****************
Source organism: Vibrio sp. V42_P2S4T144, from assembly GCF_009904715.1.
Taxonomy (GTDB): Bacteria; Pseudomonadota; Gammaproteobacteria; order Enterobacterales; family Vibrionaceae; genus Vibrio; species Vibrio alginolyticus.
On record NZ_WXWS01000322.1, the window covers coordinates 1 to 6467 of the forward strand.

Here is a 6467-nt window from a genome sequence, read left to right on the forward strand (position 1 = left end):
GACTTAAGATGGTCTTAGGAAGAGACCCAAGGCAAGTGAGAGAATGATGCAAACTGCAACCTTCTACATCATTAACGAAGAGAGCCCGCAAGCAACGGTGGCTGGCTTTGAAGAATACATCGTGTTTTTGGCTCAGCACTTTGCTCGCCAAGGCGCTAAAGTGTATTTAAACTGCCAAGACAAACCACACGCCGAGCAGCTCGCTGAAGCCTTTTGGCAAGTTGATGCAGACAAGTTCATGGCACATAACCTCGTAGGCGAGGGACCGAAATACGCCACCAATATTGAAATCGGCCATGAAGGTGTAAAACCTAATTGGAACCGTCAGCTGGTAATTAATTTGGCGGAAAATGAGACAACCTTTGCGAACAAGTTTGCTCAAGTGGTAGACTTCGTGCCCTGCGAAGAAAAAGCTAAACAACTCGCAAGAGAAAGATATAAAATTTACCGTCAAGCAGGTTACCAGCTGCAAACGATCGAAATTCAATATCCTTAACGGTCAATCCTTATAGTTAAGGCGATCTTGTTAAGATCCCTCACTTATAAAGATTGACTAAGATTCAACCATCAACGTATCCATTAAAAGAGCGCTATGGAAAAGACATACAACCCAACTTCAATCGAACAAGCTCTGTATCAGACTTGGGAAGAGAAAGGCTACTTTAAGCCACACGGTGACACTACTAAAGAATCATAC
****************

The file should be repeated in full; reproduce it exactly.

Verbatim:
Source organism: Vibrio sp. V42_P2S4T144, from assembly GCF_009904715.1.
Taxonomy (GTDB): Bacteria; Pseudomonadota; Gammaproteobacteria; order Enterobacterales; family Vibrionaceae; genus Vibrio; species Vibrio alginolyticus.
On record NZ_WXWS01000322.1, the window covers coordinates 1 to 6467 of the forward strand.

Here is a 6467-nt window from a genome sequence, read left to right on the forward strand (position 1 = left end):
GACTTAAGATGGTCTTAGGAAGAGACCCAAGGCAAGTGAGAGAATGATGCAAACTGCAACCTTCTACATCATTAACGAAGAGAGCCCGCAAGCAACGGTGGCTGGCTTTGAAGAATACATCGTGTTTTTGGCTCAGCACTTTGCTCGCCAAGGCGCTAAAGTGTATTTAAACTGCCAAGACAAACCACACGCCGAGCAGCTCGCTGAAGCCTTTTGGCAAGTTGATGCAGACAAGTTCATGGCACATAACCTCGTAGGCGAGGGACCGAAATACGCCACCAATATTGAAATCGGCCATGAAGGTGTAAAACCTAATTGGAACCGTCAGCTGGTAATTAATTTGGCGGAAAATGAGACAACCTTTGCGAACAAGTTTGCTCAAGTGGTAGACTTCGTGCCCTGCGAAGAAAAAGCTAAACAACTCGCAAGAGAAAGATATAAAATTTACCGTCAAGCAGGTTACCAGCTGCAAACGATCGAAATTCAATATCCTTAACGGTCAATCCTTATAGTTAAGGCGATCTTGTTAAGATCCCTCACTTATAAAGATTGACTAAGATTCAACCATCAACGTATCCATTAAAAGAGCGCTATGGAAAAGACATACAACCCAACTTCAATCGAACAAGCTCTGTATCAGACTTGGGAAGAGAAAGGCTACTTTAAGCCACACGGTGACACTACTAAAGAATCATAC